- Check the CRT's! This will give you an indication of what 'medium' odds you probably want to attack at.. because unless you have a superior amount of units that can attack, you generally wont be throwing down a 10-1 assault and expect to be able to give it another go. The AI, which I agree, is deadly with multi attacks, generally looks for about 8-1. I think 7-1 is even fair and even 6-1. I have even been known to have a shot at 4-1 odds depending upon the terrain.

    - I dont use my weakest units first.. I tend to try and use a mix of weak and stronger units in each attack.. but generally I make my first one the strongest attack. The reason I do this is simple - I think. You dont attack unless you expect to inflict losses.. and the losses you inflict will make the defender weaker.. which means you shouldnt need as much force to be used for the second attack.

    So my first assault is always the strongest one. 8-1 odds maybe. Subsequent attacks my also get you 8-1 odds because the defender is weaker.

    Infact have a look at the article I wrote on Wacht am Rhein titled [URL=]Forming the Attack[/URL].

    When I move units up to the first attack, I dont stack them all in the same hex, try and position them so they are attacking from different directions. Not only will it aid in the attack, but it will also wont close of any hexes for future movement because of stack limitations.

    The reason sometimes a unit with a total movement hex of 6 (say) can move 3 hexes forward to the attack, but then cant move back, has to do with the movement penalties associated with being in contact with the enemy and penalties associated with combat.

    Its not as easy to disengage from contact - esp if combat has just taken place. The way SSG have incorporated this into the game is quite accurate I think. And is more testimony to the quality of the games they make.

    Finally, before committing any units for the attack, inspect each unit, look at where they can move to, look plan what units you want to put where for each of your multi attacks. Right planning can often get you 3 assaults! And that usually means a dead defender.

    Of course, you need to use judgement - trying to chase that next multi attack can put your units in a bad position and create holes in your line..

    Good luck!

    BrubakerII -> (7/5/2003 7:49:57 AM)

    [QUOTE]Originally posted by Rob Gjessing
    [B] You dont attack unless you expect to inflict losses.. and the losses you inflict will make the defender weaker.. which means you shouldnt need as much force to be used for the second attack.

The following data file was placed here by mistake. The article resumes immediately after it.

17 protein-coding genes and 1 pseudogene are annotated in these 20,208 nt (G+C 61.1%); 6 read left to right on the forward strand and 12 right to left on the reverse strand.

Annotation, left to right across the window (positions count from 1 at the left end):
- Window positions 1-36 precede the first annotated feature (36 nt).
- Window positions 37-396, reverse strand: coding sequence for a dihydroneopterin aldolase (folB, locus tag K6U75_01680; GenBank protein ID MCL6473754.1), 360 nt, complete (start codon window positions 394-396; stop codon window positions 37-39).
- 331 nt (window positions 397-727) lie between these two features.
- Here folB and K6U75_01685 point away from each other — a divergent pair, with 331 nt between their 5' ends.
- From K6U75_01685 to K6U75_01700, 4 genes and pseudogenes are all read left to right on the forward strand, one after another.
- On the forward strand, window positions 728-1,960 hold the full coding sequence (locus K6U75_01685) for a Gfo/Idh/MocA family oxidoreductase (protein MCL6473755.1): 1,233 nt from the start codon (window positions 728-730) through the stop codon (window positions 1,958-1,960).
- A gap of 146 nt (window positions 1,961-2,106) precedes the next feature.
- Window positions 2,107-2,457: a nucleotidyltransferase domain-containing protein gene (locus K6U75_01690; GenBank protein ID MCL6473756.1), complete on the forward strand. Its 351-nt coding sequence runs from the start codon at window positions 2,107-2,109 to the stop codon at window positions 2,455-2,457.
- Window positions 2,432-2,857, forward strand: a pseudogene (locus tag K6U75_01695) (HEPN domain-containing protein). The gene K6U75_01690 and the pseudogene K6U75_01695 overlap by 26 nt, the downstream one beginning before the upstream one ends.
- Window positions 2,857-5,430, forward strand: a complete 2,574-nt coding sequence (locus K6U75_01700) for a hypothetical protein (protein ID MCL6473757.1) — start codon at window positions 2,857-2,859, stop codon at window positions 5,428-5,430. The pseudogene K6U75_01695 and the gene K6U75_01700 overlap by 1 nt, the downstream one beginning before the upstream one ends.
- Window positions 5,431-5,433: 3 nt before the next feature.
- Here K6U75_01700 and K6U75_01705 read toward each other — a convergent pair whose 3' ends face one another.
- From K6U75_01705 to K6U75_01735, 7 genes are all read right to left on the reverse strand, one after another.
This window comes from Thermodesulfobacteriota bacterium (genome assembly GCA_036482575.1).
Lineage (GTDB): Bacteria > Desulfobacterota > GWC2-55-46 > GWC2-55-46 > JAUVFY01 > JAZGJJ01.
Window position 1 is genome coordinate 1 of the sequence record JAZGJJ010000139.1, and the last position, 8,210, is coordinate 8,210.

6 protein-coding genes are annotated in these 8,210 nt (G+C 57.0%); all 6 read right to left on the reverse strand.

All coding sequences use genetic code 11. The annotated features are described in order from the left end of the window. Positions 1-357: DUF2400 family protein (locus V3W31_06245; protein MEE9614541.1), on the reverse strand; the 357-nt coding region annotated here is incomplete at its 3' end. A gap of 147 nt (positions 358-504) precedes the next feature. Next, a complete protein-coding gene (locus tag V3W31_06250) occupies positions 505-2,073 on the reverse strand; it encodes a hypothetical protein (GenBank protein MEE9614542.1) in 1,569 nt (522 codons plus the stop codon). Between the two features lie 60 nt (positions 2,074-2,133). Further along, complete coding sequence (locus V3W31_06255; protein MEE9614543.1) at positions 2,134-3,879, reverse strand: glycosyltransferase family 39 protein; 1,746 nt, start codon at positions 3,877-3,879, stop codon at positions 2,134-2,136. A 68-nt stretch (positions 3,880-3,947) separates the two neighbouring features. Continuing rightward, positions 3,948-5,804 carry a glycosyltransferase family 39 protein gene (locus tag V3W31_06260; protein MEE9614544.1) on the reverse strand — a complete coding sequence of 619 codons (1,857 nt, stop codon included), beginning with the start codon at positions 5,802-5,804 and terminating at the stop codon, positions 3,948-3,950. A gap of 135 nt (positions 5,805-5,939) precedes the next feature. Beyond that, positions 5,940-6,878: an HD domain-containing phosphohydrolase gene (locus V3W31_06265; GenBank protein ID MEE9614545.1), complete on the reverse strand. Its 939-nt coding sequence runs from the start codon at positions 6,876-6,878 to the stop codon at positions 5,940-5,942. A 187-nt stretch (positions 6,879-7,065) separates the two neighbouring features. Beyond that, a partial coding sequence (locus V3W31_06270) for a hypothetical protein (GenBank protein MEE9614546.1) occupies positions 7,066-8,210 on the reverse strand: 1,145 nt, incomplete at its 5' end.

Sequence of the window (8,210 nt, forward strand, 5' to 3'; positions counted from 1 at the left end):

So my first assault is always the strongest one. 8-1 odds maybe. Subsequent attacks my also get you 8-1 odds because the defender is weaker. [/B][/QUOTE]

    Very good point Rob - one I overlooked. I guess I have been caught out too many times not killing enough in the first attack to get good odds in the second :(


    Andy Brown -> (7/7/2003 10:55:09 AM)

    So how does Automatic Victory (10-1) work now then?

    Fred98 -> (7/7/2003 12:05:13 PM)

    "So my first assault is always the strongest one. 8-1 odds maybe. Subsequent attacks my also get you 8-1 odds because the defender is weaker"

    In TAO2 the defender was not weaker in this situation. Perhaps this is a change for KP?

    e_barkmann -> (7/7/2003 1:36:25 PM)

    Joe -

    [QUOTE]In TAO2 the defender was not weaker in this situation. Perhaps this is a change for KP?[/QUOTE]

    if your first attack fails to do anything - of course. A defender will be weaker in a second attack only if the initial attack manages to knock off a step or two.

    Keep in mind the interesting situation in clear and forest terrain (generally), where a high odds attack will force a retreat - in the situation where you haven't surrounded the unit it may retreat out of combat distance, meaning that secondary attacks won't be able to come into play. Depending on the situation, you may want to attack at lower odds where there is a higher chance of a step loss rather than a retreat - conversely, there will also be a higher chance of more damage to the attacker....


    Overrun odds are determined by the individual terrain CRT and ground conditions. To qualify, all combined combat unit strength, excluding Artillery, Air and Barrage but including Leadership bonus if available, must be a certain odds or higher.

    SSG have also built in a gotcha, where certain lower odds overruns may fail to materialise if you roll too low, and so combat capability for the turn is nothing is necessarily guaranteed.

    Cheers Chris

    BrubakerII -> (7/7/2003 4:20:01 PM)

    This is correct. Actually the overrun feature is probably the most important to utilise in the game. I think Ian has highlighted that in the tutorial. For this reason: overuns do not expend combat power. Therefore, if say 10 units can conduct 10 functions in any given turn, then if say 3 of them can conduct an overrun, then effectively they can then have another function, effectively increasing your side's workload in any given turn (as per that example) by 33%!